1. Love this advice. I don’t deal well with it either. I find myself occasionally breaking up conversations (monologues) with friends about topics I have already listened to and given advice about. “Ahh, my back hurts.” “You should go see a doctor.” “Ahh my back hurts.” “You should go see a doctor.” “Ahh, my..” “You need to either see a doctor or stop complaining.” I catch myself doing this from time to time as well, but upon realizing this fault in myself, I do make strides to fix it… most times. I think there are a lot of factors at work to keep people from taking these necessary strides.. a couple I have read about recently.. resistance and a lack of awareness. Either way, great advice on an interesting topic.

    • Thanks for sharing Jenny!

      Resistance! Steven Pressfield’s War of Art talks about that. It’s something we all have to battle. But those who have any level of success actively fight Resistance. I know I have to fight it every day. Some people blame ADD, but I really believe we’re all ADD these days. Anybody can walk into a doctor’s office in the US and get an ADD diagnosis and bottle of pills if they’d like. Realizing that ADD isn’t special helps the fight.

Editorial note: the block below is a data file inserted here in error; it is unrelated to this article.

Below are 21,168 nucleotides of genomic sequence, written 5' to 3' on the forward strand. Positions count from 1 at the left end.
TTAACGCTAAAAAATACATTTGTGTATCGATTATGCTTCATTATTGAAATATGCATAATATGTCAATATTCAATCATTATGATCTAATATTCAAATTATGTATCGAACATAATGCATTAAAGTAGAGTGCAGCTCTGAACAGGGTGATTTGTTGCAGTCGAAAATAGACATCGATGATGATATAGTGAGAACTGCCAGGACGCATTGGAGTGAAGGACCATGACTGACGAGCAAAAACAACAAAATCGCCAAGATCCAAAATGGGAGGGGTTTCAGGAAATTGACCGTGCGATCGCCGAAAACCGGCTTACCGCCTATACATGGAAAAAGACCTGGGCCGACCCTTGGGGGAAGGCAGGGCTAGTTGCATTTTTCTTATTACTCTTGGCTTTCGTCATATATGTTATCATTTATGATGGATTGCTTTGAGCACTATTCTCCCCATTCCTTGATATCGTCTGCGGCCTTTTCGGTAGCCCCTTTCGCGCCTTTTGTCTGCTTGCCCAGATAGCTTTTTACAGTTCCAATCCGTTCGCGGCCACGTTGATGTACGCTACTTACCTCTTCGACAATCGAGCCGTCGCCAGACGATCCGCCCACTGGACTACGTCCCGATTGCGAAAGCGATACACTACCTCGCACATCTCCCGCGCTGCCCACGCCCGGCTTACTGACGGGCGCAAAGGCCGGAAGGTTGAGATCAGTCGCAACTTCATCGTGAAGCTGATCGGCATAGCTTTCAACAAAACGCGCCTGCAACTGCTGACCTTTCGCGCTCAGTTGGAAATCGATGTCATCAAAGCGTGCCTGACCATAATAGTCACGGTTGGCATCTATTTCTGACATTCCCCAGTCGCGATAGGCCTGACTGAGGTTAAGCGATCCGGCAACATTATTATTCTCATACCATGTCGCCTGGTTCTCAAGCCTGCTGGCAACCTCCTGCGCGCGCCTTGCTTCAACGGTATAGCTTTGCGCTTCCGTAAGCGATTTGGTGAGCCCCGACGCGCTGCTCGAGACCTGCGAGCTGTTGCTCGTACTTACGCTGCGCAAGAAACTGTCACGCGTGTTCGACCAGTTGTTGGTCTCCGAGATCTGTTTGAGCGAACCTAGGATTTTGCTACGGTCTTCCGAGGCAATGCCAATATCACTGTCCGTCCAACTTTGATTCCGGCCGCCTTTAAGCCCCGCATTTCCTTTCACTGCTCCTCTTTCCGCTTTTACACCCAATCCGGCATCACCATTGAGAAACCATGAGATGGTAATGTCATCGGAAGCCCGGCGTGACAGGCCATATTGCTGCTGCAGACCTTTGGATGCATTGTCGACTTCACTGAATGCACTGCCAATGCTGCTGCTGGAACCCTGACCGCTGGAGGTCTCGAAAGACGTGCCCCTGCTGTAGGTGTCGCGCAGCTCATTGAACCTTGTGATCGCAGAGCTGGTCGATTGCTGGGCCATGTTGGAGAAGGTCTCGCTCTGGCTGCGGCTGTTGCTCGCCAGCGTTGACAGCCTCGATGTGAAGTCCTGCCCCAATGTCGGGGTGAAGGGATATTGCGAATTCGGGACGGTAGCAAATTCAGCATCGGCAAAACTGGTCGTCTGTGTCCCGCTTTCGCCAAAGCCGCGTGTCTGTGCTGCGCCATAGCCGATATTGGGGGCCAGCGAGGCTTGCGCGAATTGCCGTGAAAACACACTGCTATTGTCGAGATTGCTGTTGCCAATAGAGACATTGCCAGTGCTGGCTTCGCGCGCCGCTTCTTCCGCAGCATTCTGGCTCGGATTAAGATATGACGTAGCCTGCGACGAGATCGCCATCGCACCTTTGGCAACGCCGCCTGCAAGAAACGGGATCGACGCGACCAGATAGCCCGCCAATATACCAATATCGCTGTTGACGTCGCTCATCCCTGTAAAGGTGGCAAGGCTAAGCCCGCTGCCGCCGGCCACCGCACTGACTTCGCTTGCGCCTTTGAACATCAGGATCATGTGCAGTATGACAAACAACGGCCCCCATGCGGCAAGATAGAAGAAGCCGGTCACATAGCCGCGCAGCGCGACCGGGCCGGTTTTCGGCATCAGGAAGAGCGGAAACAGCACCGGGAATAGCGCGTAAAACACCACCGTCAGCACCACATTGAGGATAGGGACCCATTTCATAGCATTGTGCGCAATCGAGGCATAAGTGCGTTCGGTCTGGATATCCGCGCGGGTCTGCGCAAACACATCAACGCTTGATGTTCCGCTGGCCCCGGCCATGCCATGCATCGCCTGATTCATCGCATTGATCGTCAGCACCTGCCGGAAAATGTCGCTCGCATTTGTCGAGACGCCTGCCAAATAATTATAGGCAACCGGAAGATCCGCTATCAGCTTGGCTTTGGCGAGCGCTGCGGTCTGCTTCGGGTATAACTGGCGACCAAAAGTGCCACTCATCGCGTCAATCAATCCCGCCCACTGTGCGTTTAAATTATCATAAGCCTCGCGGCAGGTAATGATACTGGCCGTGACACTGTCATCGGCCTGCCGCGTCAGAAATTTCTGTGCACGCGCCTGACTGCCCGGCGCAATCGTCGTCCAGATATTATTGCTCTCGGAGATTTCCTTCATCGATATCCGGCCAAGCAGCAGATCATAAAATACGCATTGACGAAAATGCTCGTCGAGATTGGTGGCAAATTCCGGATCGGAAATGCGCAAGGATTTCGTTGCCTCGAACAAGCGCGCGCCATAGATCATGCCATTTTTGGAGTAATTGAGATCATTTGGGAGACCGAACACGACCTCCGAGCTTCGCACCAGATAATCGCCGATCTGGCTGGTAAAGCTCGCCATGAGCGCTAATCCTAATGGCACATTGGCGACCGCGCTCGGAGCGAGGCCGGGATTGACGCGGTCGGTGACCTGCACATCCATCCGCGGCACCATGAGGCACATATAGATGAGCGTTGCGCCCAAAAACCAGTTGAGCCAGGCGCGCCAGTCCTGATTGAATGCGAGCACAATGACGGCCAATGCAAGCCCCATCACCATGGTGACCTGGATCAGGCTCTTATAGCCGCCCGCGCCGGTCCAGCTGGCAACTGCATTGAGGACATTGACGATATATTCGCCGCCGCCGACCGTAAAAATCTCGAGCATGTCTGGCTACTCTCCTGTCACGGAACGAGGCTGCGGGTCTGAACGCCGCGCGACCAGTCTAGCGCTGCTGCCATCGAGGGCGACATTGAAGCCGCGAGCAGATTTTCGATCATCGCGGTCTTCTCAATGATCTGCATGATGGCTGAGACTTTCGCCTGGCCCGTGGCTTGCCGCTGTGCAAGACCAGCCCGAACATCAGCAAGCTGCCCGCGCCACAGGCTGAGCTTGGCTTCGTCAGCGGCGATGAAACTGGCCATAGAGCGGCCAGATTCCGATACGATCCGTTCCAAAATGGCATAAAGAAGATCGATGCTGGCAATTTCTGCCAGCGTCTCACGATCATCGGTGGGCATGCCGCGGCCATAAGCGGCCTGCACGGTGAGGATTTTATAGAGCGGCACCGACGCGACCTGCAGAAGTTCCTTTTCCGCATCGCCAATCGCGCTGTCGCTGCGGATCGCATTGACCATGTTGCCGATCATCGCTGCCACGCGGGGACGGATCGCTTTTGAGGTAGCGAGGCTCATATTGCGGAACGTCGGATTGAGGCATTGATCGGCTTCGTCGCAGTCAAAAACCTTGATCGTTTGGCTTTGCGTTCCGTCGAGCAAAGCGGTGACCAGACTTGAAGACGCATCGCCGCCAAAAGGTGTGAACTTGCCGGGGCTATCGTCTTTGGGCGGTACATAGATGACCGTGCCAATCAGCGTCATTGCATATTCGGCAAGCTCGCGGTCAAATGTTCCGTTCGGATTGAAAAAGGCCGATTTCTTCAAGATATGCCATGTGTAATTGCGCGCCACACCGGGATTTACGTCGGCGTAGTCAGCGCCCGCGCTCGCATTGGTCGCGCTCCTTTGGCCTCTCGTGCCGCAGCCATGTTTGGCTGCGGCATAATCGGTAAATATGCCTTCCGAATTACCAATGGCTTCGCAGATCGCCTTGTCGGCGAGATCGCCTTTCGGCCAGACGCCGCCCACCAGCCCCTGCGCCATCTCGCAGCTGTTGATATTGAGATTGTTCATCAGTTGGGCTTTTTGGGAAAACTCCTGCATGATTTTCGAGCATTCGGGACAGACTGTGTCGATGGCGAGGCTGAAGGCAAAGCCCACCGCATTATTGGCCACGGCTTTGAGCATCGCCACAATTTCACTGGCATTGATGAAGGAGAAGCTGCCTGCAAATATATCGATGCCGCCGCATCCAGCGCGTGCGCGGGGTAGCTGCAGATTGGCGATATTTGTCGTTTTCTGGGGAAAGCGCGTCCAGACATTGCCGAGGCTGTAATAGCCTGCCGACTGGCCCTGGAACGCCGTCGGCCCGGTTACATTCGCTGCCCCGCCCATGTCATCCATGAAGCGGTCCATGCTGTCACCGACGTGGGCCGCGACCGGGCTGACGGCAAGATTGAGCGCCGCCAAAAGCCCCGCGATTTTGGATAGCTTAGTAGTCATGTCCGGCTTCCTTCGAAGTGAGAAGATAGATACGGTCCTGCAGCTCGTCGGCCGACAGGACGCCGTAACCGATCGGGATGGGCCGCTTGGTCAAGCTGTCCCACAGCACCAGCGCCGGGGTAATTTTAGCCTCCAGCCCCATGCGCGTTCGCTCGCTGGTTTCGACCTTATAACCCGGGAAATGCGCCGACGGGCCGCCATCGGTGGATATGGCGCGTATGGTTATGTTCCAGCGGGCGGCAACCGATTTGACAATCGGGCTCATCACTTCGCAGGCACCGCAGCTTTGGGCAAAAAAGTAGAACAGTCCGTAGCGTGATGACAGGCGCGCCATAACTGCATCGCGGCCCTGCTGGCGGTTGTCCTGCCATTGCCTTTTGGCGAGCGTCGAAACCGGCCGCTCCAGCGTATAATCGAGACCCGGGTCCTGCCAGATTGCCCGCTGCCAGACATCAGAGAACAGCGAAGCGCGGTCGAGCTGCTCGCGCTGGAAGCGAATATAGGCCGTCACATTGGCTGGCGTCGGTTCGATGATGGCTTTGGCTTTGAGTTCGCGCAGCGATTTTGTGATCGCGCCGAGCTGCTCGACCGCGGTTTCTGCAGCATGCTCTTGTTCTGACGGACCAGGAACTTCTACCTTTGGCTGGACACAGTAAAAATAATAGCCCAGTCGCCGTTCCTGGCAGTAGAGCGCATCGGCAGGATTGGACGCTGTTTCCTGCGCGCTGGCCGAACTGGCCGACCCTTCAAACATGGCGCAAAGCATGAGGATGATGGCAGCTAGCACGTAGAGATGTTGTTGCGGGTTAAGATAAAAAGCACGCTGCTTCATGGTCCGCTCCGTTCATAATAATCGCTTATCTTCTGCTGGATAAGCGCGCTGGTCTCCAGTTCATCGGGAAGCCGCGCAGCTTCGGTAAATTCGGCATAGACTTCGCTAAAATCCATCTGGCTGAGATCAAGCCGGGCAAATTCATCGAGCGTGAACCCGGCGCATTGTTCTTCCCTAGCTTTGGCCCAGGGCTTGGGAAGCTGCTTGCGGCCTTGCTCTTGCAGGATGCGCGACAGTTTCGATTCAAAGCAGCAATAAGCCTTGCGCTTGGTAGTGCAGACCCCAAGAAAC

As far as your “my back hurts” example. I know exactly what you mean. I think we all have to deal with the “Why won’t you just take my advice and stop complaining?!” situation. The way I deal with it now is that I do my best not to give advice unless somebody asks. That way, the never ending “my back hurts” conversation isn’t a conversation at all. :)

  2. For me, it’s the pain level that drives the action.

    Example, in April 2008, my dream job, that I had for 17 years, crashed to the ground. The pain was fear of not providing for my family. I had one goal, and that was to get an equal or better position to provide for my family. It was my sole focus. By August I had a job paying almost 50% more than I was previously making, in a part of the country that we love. pain-focus-intensity-success

    Now I see what else is possible. And I have to decide – will I create enough of my own (positive) pain to focus and strive toward what I see as possible. Thanks for the continued challenge in this area.

    • Hi Bill,

      I love this —> “pain-focus-intensity-success”

      While I don’t think we have to experience pain to go through the 3 other steps, it’s great that it spurred you to action. Congratulations on that.


  3. Yet another great article Karol.